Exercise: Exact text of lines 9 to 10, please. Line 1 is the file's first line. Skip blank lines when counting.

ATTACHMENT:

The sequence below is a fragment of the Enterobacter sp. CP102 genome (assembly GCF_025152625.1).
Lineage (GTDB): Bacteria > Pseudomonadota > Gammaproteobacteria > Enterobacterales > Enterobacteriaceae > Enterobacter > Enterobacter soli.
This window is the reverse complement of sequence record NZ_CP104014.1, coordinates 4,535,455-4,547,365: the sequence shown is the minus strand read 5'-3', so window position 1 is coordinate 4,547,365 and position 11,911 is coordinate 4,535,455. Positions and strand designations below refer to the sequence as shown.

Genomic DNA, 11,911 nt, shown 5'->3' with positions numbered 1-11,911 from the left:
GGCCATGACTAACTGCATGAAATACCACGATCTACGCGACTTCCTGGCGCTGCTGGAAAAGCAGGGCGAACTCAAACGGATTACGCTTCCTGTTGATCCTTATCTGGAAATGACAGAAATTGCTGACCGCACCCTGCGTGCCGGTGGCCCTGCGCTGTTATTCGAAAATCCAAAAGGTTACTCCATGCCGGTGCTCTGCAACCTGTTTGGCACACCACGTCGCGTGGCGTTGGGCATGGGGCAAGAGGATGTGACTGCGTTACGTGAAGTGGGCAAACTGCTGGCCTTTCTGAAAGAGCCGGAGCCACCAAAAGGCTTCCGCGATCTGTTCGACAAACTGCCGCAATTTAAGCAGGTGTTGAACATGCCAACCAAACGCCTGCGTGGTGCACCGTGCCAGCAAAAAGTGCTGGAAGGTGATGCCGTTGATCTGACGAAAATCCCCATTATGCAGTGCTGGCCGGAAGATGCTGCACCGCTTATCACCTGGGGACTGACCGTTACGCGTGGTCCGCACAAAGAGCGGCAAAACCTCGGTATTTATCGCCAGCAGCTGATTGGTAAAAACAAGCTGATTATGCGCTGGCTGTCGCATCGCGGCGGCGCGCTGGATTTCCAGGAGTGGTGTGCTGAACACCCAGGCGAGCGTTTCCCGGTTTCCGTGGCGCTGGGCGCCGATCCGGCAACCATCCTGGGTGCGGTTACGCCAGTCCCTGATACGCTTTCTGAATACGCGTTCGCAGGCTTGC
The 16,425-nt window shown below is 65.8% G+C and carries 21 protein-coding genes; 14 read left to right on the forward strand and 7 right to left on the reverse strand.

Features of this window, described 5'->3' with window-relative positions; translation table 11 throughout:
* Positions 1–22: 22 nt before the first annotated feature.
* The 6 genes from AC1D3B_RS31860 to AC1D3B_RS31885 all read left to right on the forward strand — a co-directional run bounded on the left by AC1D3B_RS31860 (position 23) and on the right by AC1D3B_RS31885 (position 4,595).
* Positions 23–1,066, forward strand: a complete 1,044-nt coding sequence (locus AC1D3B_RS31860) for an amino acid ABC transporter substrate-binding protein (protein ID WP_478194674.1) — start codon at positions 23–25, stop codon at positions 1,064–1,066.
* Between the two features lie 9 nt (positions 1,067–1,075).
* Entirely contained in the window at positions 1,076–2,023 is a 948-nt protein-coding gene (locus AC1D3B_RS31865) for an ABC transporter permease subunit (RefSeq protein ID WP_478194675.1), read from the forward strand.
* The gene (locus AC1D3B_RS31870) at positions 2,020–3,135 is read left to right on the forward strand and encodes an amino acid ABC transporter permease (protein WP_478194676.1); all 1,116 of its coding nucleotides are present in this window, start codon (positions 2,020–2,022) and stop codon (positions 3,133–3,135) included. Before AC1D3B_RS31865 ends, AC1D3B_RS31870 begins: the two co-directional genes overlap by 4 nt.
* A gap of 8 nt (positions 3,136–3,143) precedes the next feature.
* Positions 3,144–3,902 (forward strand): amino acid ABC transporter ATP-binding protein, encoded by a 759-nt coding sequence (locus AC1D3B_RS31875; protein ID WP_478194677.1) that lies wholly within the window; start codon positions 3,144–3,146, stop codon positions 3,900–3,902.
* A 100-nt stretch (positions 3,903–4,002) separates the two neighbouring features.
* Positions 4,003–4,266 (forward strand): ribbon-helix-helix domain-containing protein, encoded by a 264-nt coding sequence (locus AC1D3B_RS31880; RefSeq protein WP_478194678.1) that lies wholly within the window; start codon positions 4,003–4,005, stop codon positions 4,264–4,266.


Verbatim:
* The 6 genes from AC1D3B_RS31860 to AC1D3B_RS31885 all read left to right on the forward strand — a co-directional run bounded on the left by AC1D3B_RS31860 (position 23) and on the right by AC1D3B_RS31885 (position 4,595).
* Positions 23–1,066, forward strand: a complete 1,044-nt coding sequence (locus AC1D3B_RS31860) for an amino acid ABC transporter substrate-binding protein (protein ID WP_478194674.1) — start codon at positions 23–25, stop codon at positions 1,064–1,066.